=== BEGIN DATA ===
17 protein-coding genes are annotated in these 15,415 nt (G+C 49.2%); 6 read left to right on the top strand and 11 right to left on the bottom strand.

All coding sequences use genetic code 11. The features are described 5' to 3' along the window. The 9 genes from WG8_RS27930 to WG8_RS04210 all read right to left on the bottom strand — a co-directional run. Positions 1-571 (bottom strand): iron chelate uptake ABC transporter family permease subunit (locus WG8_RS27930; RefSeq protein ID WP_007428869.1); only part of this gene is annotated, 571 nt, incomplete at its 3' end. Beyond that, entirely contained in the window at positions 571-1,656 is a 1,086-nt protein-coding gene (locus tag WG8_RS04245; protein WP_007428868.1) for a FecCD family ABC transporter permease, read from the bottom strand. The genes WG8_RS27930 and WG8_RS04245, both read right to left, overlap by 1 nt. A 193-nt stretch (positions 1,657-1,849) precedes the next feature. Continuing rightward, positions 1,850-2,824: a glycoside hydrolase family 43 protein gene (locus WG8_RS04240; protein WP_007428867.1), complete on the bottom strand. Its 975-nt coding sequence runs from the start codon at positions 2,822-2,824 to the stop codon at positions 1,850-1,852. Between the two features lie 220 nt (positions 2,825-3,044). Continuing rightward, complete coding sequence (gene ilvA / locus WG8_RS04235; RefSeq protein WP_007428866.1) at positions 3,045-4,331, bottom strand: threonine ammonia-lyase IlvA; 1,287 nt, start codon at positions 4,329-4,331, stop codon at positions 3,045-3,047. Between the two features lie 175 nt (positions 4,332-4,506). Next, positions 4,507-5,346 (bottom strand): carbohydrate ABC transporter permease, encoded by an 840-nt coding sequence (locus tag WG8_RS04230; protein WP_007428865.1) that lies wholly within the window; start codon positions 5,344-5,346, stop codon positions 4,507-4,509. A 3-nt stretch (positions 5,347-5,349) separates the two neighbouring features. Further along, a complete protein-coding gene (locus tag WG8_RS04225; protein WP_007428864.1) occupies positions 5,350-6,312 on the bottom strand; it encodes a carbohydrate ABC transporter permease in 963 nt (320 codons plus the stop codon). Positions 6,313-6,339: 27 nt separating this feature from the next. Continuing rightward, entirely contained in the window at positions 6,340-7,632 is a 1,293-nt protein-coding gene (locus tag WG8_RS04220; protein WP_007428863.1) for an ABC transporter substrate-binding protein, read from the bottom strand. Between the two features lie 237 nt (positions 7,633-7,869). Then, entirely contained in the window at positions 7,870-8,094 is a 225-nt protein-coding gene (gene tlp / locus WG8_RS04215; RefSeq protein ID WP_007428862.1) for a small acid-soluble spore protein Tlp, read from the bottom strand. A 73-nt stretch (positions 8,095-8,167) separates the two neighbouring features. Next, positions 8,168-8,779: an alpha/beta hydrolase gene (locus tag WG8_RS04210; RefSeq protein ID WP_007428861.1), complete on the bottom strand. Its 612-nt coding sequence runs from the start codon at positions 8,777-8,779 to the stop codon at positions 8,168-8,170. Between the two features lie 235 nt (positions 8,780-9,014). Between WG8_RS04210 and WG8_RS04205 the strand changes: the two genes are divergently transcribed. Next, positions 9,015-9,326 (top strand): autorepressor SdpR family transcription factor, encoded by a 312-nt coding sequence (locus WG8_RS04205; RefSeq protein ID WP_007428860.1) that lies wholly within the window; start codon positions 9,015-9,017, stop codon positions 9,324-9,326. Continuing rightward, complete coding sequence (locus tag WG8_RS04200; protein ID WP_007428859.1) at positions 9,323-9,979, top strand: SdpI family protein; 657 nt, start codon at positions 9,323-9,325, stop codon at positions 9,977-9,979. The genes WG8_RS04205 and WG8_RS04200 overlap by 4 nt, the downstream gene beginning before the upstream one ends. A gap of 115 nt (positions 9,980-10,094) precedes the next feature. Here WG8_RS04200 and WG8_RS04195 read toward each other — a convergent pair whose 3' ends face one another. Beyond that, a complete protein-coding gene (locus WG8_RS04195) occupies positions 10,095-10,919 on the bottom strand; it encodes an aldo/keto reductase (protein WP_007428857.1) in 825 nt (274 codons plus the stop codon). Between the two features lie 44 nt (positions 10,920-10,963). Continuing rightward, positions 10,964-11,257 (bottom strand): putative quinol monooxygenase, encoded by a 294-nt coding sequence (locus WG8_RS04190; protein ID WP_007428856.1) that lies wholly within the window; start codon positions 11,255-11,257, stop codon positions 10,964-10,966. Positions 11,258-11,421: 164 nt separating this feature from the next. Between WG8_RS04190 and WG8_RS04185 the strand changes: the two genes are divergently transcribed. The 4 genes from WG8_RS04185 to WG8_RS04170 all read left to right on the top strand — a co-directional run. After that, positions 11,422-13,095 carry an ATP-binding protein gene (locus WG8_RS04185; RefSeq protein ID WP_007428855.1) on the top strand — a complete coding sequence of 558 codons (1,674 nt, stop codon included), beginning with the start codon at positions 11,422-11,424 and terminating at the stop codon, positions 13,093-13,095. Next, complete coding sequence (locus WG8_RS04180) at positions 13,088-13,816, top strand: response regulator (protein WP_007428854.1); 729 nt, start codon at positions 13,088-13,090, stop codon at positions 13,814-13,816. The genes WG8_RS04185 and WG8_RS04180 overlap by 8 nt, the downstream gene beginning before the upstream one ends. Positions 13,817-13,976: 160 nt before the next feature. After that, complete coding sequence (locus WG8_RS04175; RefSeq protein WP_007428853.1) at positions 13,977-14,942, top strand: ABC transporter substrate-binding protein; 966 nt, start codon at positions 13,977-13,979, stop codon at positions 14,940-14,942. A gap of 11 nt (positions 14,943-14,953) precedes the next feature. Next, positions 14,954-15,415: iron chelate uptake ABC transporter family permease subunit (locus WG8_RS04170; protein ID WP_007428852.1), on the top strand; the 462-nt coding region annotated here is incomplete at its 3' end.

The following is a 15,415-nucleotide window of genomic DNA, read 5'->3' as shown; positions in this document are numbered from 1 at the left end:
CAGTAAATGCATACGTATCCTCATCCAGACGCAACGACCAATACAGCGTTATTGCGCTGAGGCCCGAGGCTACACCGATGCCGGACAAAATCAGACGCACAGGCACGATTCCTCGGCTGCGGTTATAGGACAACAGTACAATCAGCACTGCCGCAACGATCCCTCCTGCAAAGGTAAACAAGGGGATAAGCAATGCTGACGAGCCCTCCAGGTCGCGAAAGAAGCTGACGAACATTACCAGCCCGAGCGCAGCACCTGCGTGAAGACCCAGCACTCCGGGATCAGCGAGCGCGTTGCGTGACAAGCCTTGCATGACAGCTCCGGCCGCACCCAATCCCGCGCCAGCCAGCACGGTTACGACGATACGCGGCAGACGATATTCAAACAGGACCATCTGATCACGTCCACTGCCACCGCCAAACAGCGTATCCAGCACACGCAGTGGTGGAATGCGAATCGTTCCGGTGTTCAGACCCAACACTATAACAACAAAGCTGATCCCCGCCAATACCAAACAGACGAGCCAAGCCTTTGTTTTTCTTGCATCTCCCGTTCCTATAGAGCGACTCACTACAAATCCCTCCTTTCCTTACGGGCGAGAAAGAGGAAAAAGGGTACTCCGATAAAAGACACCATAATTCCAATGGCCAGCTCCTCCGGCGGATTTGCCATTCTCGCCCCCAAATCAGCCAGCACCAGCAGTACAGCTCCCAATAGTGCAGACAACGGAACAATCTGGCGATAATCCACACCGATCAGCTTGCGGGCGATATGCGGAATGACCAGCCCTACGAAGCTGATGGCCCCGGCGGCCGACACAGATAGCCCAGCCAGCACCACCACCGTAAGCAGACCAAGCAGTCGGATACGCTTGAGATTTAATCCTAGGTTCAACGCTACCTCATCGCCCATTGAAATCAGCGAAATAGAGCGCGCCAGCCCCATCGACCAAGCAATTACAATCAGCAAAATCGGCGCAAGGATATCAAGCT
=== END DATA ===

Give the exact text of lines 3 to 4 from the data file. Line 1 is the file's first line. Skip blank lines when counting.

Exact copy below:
The following is a 15,415-nucleotide window of genomic DNA, read 5'->3' as shown; positions in this document are numbered from 1 at the left end:
CAGTAAATGCATACGTATCCTCATCCAGACGCAACGACCAATACAGCGTTATTGCGCTGAGGCCCGAGGCTACACCGATGCCGGACAAAATCAGACGCACAGGCACGATTCCTCGGCTGCGGTTATAGGACAACAGTACAATCAGCACTGCCGCAACGATCCCTCCTGCAAAGGTAAACAAGGGGATAAGCAATGCTGACGAGCCCTCCAGGTCGCGAAAGAAGCTGACGAACATTACCAGCCCGAGCGCAGCACCTGCGTGAAGACCCAGCACTCCGGGATCAGCGAGCGCGTTGCGTGACAAGCCTTGCATGACAGCTCCGGCCGCACCCAATCCCGCGCCAGCCAGCACGGTTACGACGATACGCGGCAGACGATATTCAAACAGGACCATCTGATCACGTCCACTGCCACCGCCAAACAGCGTATCCAGCACACGCAGTGGTGGAATGCGAATCGTTCCGGTGTTCAGACCCAACACTATAACAACAAAGCTGATCCCCGCCAATACCAAACAGACGAGCCAAGCCTTTGTTTTTCTTGCATCTCCCGTTCCTATAGAGCGACTCACTACAAATCCCTCCTTTCCTTACGGGCGAGAAAGAGGAAAAAGGGTACTCCGATAAAAGACACCATAATTCCAATGGCCAGCTCCTCCGGCGGATTTGCCATTCTCGCCCCCAAATCAGCCAGCACCAGCAGTACAGCTCCCAATAGTGCAGACAACGGAACAATCTGGCGATAATCCACACCGATCAGCTTGCGGGCGATATGCGGAATGACCAGCCCTACGAAGCTGATGGCCCCGGCGGCCGACACAGATAGCCCAGCCAGCACCACCACCGTAAGCAGACCAAGCAGTCGGATACGCTTGAGATTTAATCCTAGGTTCAACGCTACCTCATCGCCCATTGAAATCAGCGAAATAGAGCGCGCCAGCCCCATCGACCAAGCAATTACAATCAGCAAAATCGGCGCAAGGATATCAAGCT